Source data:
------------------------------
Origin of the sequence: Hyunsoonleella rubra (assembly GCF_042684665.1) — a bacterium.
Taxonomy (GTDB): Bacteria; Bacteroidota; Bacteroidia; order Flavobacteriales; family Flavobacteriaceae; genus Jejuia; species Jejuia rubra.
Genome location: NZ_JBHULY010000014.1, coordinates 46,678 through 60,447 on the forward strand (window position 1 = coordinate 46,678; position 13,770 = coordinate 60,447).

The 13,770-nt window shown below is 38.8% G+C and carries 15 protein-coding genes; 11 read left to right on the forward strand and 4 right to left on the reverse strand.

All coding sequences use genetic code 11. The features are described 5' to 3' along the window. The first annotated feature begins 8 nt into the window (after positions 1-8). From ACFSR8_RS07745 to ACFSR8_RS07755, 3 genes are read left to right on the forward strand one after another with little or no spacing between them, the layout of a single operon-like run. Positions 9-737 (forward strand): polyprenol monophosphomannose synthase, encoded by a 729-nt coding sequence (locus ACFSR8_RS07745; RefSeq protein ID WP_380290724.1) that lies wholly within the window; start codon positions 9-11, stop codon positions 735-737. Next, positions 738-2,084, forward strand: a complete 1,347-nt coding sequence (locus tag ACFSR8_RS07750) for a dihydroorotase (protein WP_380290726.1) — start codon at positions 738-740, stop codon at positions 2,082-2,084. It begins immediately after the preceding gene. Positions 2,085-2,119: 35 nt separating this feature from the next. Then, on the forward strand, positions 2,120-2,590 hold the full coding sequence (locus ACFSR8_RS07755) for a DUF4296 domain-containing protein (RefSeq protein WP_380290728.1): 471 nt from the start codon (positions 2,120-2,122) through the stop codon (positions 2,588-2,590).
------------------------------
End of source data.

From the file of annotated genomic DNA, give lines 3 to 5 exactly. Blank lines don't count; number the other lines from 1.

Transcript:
Genome location: NZ_JBHULY010000014.1, coordinates 46,678 through 60,447 on the forward strand (window position 1 = coordinate 46,678; position 13,770 = coordinate 60,447).

The 13,770-nt window shown below is 38.8% G+C and carries 15 protein-coding genes; 11 read left to right on the forward strand and 4 right to left on the reverse strand.

All coding sequences use genetic code 11. The features are described 5' to 3' along the window. The first annotated feature begins 8 nt into the window (after positions 1-8). From ACFSR8_RS07745 to ACFSR8_RS07755, 3 genes are read left to right on the forward strand one after another with little or no spacing between them, the layout of a single operon-like run. Positions 9-737 (forward strand): polyprenol monophosphomannose synthase, encoded by a 729-nt coding sequence (locus ACFSR8_RS07745; RefSeq protein ID WP_380290724.1) that lies wholly within the window; start codon positions 9-11, stop codon positions 735-737. Next, positions 738-2,084, forward strand: a complete 1,347-nt coding sequence (locus tag ACFSR8_RS07750) for a dihydroorotase (protein WP_380290726.1) — start codon at positions 738-740, stop codon at positions 2,082-2,084. It begins immediately after the preceding gene. Positions 2,085-2,119: 35 nt separating this feature from the next. Then, on the forward strand, positions 2,120-2,590 hold the full coding sequence (locus ACFSR8_RS07755) for a DUF4296 domain-containing protein (RefSeq protein WP_380290728.1): 471 nt from the start codon (positions 2,120-2,122) through the stop codon (positions 2,588-2,590).